This study explains that Shakespeare's use of Ovidian text as source material produces an intrinsic theme when viewed through the scope of a writer whose primary aim was to provide his audience with a 'uniquely English' dramatic product. Looking beyond basic source studies, this book reconceptualizes the influence of the poet Ovid on the works of Shakespeare, emphasizing the parallel ideological structures and motivations in both poets' works. The first section of the book works through a close examination of a single play, "A Midsummer Night's Dream", unpacking its essential qualities of translation, conflation, and appropriation. The next section traces meta-Ovidian elements through a variety of Shakespeare's other works, identifying intertextual parallels as well as meta-Ovidian traits in the poems and plays. The third section deals with three Ovidian tendencies which are evinced or reinforced within Shakespeare's original staging practices: the concept of metamorphosis or translation, the use of mythological/archetypal characters and figures, and the overarching polyvalence of characters, settings, and the playhouse itself.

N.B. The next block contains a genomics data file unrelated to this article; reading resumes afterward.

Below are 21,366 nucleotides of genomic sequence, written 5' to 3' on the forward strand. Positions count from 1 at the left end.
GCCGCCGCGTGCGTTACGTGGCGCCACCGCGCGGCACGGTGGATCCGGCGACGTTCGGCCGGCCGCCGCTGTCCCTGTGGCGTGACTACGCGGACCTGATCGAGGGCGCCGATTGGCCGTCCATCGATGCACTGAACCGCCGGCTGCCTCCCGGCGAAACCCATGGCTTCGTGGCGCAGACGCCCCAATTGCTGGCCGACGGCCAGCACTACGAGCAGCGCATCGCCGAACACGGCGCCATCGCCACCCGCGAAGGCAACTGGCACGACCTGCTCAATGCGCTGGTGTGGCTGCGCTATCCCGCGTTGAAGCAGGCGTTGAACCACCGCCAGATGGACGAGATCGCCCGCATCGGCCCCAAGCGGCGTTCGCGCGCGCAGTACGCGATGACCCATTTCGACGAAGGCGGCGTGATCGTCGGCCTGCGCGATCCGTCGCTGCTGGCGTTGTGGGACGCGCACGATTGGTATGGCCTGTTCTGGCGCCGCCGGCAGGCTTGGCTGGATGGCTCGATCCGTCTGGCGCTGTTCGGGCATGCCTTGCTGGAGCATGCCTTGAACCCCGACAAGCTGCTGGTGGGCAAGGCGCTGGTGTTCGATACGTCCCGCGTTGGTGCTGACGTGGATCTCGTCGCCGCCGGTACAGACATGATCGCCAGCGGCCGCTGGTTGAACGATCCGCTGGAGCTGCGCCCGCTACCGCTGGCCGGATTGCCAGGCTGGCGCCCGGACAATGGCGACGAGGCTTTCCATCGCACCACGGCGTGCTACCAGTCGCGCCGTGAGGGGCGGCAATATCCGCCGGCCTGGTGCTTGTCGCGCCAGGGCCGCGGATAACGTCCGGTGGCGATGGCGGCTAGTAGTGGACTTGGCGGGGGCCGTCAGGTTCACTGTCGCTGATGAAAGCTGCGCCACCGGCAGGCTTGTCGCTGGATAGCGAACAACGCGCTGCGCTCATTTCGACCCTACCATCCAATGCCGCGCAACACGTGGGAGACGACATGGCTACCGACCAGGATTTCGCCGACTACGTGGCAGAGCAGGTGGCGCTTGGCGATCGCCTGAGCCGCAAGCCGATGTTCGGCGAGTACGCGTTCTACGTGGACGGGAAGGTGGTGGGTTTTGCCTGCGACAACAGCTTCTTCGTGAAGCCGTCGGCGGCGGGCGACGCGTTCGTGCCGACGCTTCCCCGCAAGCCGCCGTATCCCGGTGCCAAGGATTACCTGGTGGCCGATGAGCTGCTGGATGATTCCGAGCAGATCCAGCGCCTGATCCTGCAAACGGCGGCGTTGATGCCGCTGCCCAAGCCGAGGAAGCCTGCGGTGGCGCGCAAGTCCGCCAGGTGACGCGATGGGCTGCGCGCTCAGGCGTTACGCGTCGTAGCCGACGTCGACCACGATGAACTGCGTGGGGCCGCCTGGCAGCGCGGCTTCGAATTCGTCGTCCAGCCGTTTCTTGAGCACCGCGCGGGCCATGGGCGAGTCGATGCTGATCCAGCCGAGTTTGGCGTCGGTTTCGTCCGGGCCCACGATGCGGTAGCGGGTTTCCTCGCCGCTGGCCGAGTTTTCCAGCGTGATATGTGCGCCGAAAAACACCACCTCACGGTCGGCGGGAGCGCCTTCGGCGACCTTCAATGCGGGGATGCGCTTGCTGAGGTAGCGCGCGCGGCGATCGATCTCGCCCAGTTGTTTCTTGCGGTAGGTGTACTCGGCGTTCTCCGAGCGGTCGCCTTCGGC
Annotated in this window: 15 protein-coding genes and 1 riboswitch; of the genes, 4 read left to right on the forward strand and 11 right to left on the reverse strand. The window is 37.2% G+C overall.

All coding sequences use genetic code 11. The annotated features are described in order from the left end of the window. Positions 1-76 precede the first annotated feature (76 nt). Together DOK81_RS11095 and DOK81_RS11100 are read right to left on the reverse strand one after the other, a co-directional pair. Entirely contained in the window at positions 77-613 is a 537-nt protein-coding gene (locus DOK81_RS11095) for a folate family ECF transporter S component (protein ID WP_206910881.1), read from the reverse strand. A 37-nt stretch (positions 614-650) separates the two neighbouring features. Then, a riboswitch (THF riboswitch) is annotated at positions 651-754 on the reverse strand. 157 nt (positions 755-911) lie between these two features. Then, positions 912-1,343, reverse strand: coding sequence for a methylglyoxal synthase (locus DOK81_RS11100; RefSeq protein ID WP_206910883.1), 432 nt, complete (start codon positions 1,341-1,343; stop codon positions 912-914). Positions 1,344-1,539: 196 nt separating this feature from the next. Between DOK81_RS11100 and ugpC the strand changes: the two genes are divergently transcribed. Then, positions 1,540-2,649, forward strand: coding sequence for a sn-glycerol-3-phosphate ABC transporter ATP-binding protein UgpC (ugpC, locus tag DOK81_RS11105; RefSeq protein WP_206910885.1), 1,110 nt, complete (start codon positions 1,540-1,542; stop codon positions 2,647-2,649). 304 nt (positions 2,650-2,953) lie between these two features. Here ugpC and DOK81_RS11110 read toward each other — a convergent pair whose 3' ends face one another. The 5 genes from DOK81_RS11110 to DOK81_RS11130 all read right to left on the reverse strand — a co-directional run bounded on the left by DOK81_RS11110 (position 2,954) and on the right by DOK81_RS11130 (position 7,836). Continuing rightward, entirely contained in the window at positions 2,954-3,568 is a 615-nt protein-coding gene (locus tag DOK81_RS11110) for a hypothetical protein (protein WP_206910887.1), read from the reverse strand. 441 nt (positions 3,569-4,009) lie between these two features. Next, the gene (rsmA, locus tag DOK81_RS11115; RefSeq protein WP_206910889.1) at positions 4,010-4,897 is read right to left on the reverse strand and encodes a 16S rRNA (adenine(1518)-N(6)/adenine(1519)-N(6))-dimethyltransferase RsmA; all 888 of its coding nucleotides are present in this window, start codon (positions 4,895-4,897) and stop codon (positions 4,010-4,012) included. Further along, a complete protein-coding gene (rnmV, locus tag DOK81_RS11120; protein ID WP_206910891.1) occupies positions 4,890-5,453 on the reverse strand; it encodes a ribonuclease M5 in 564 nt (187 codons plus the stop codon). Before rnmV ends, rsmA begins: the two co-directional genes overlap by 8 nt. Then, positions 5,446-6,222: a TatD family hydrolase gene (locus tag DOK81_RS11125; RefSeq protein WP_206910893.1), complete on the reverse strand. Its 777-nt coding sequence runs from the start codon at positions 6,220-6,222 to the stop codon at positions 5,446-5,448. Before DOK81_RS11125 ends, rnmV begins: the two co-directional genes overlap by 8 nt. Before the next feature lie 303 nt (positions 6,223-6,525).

The final section connects the meta-Ovidian traits to the prevalent currents in contemporary literature that signaled a departure from a Roman imperial (or papist) translatio imperii to forge a new English mythology with its established mandate from the ancient power of Troy.
Publisher: The Edwin Mellen Press Ltd